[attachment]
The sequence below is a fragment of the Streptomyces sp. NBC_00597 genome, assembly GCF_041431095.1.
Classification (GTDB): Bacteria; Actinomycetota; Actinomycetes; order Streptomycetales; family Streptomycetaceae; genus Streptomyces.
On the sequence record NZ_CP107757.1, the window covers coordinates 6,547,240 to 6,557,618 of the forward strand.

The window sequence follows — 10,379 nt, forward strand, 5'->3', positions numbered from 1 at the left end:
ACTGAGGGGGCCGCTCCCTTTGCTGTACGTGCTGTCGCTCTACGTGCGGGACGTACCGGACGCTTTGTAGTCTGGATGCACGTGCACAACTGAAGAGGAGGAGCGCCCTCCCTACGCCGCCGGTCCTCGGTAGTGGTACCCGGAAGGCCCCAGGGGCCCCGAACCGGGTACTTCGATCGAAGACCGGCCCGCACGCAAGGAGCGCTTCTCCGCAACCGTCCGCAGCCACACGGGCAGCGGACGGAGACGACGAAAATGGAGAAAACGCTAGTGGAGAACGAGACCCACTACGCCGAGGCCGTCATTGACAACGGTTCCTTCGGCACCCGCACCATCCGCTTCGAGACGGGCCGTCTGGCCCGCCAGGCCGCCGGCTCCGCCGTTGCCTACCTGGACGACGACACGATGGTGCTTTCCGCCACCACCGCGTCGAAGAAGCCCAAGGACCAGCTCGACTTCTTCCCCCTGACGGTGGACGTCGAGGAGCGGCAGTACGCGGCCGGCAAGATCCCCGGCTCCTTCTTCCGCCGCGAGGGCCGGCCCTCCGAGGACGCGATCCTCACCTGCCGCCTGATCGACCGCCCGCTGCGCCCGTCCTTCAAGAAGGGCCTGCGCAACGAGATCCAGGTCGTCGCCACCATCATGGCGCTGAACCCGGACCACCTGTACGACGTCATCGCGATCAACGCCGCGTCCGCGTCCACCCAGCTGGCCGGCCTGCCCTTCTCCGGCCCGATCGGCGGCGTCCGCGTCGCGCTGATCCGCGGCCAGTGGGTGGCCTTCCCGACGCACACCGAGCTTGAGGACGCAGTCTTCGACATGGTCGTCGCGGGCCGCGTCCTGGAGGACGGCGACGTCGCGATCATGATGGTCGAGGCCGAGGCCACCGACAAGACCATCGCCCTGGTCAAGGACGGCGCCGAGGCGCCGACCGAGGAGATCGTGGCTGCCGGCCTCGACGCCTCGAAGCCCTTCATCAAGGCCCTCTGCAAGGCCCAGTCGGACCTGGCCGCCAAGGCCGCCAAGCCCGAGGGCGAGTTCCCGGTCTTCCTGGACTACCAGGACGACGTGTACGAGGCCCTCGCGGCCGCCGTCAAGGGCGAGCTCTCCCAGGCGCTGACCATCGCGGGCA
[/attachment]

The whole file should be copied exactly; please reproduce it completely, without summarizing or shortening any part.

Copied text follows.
The sequence below is a fragment of the Streptomyces sp. NBC_00597 genome, assembly GCF_041431095.1.
Classification (GTDB): Bacteria; Actinomycetota; Actinomycetes; order Streptomycetales; family Streptomycetaceae; genus Streptomyces.
On the sequence record NZ_CP107757.1, the window covers coordinates 6,547,240 to 6,557,618 of the forward strand.

The window sequence follows — 10,379 nt, forward strand, 5'->3', positions numbered from 1 at the left end:
ACTGAGGGGGCCGCTCCCTTTGCTGTACGTGCTGTCGCTCTACGTGCGGGACGTACCGGACGCTTTGTAGTCTGGATGCACGTGCACAACTGAAGAGGAGGAGCGCCCTCCCTACGCCGCCGGTCCTCGGTAGTGGTACCCGGAAGGCCCCAGGGGCCCCGAACCGGGTACTTCGATCGAAGACCGGCCCGCACGCAAGGAGCGCTTCTCCGCAACCGTCCGCAGCCACACGGGCAGCGGACGGAGACGACGAAAATGGAGAAAACGCTAGTGGAGAACGAGACCCACTACGCCGAGGCCGTCATTGACAACGGTTCCTTCGGCACCCGCACCATCCGCTTCGAGACGGGCCGTCTGGCCCGCCAGGCCGCCGGCTCCGCCGTTGCCTACCTGGACGACGACACGATGGTGCTTTCCGCCACCACCGCGTCGAAGAAGCCCAAGGACCAGCTCGACTTCTTCCCCCTGACGGTGGACGTCGAGGAGCGGCAGTACGCGGCCGGCAAGATCCCCGGCTCCTTCTTCCGCCGCGAGGGCCGGCCCTCCGAGGACGCGATCCTCACCTGCCGCCTGATCGACCGCCCGCTGCGCCCGTCCTTCAAGAAGGGCCTGCGCAACGAGATCCAGGTCGTCGCCACCATCATGGCGCTGAACCCGGACCACCTGTACGACGTCATCGCGATCAACGCCGCGTCCGCGTCCACCCAGCTGGCCGGCCTGCCCTTCTCCGGCCCGATCGGCGGCGTCCGCGTCGCGCTGATCCGCGGCCAGTGGGTGGCCTTCCCGACGCACACCGAGCTTGAGGACGCAGTCTTCGACATGGTCGTCGCGGGCCGCGTCCTGGAGGACGGCGACGTCGCGATCATGATGGTCGAGGCCGAGGCCACCGACAAGACCATCGCCCTGGTCAAGGACGGCGCCGAGGCGCCGACCGAGGAGATCGTGGCTGCCGGCCTCGACGCCTCGAAGCCCTTCATCAAGGCCCTCTGCAAGGCCCAGTCGGACCTGGCCGCCAAGGCCGCCAAGCCCGAGGGCGAGTTCCCGGTCTTCCTGGACTACCAGGACGACGTGTACGAGGCCCTCGCGGCCGCCGTCAAGGGCGAGCTCTCCCAGGCGCTGACCATCGCGGGCA